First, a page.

When I read this book, I was so impressed by your fearlessness in immersing yourself in experiences such as Burning Man and the study of several other religious and spiritual traditions.  Your trip to New Orleans to meet with a voodoo queen was probably my favorite chapter.  What, in turn, was your favorite section to write?

The New Orleans journey was probably the highest risk for me as a writer, mostly because I had no referrals for the people I was going to interview. I just picked up the phone. After a few weird encounters with white hipster Brooklyn voodoo people whom I met in the early days of Craigslist, I found, by pure luck, a denomination of African American nuns in New Orleans who were willing to invite a white, East Coast, lapsed Catholic girl into their convent to discuss their sacred traditions--the ones practiced by their mothers and grandmothers. So I got on a plane. I was honored to be invited and trusted to hear their stories, even though many of them remained off the record.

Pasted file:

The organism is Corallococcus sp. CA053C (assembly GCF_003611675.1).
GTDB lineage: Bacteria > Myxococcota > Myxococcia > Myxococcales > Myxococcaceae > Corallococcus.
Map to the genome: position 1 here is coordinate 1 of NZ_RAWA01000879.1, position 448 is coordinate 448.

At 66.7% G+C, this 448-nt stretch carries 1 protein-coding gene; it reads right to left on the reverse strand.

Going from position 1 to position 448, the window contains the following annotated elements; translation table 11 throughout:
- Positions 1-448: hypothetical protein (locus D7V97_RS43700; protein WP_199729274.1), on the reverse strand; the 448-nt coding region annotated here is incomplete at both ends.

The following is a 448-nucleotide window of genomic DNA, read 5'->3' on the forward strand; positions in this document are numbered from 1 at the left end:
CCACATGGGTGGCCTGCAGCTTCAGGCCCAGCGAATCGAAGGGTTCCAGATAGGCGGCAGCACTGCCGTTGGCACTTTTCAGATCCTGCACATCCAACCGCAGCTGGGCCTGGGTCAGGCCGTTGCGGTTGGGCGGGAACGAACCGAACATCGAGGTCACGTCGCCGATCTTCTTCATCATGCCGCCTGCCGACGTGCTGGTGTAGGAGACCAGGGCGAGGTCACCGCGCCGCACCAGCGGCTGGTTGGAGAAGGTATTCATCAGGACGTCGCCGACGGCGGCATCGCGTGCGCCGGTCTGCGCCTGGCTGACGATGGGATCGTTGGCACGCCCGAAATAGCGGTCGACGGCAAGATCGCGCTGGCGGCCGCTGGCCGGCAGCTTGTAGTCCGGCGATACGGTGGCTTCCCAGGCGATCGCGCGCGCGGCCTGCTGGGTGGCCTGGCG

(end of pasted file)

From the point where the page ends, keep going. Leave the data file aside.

My meeting with a voodoo priestess came about because of a referral from those nuns. The spiritual communities in New Orleans were quite fluid. Nuns and voodoo priestesses had open communication. But then, New Orleans was very much a fluid city culturally speaking when I visited, which was before Katrina. I haven't been back since.

This chapter was one of my favorites to write, too, because it was the first time I felt something click in my quest. I had been freed by the research experience, and had shifted from observer to participant. The nun and the priestess I interviewed, the history of Voodoo (Vodou is the correct spelling, but no one uses it) in the US, how New Orleans was regionally so different from New York, combined together were so rich and interconnected, they injected me with the gold I was seeking. I had come to terms with my lofty questions by encountering real, generous people, and wrote truthfully about it.

How did readers respond to this memoir in 2000, and when it was rereleased in e-book format in 2010?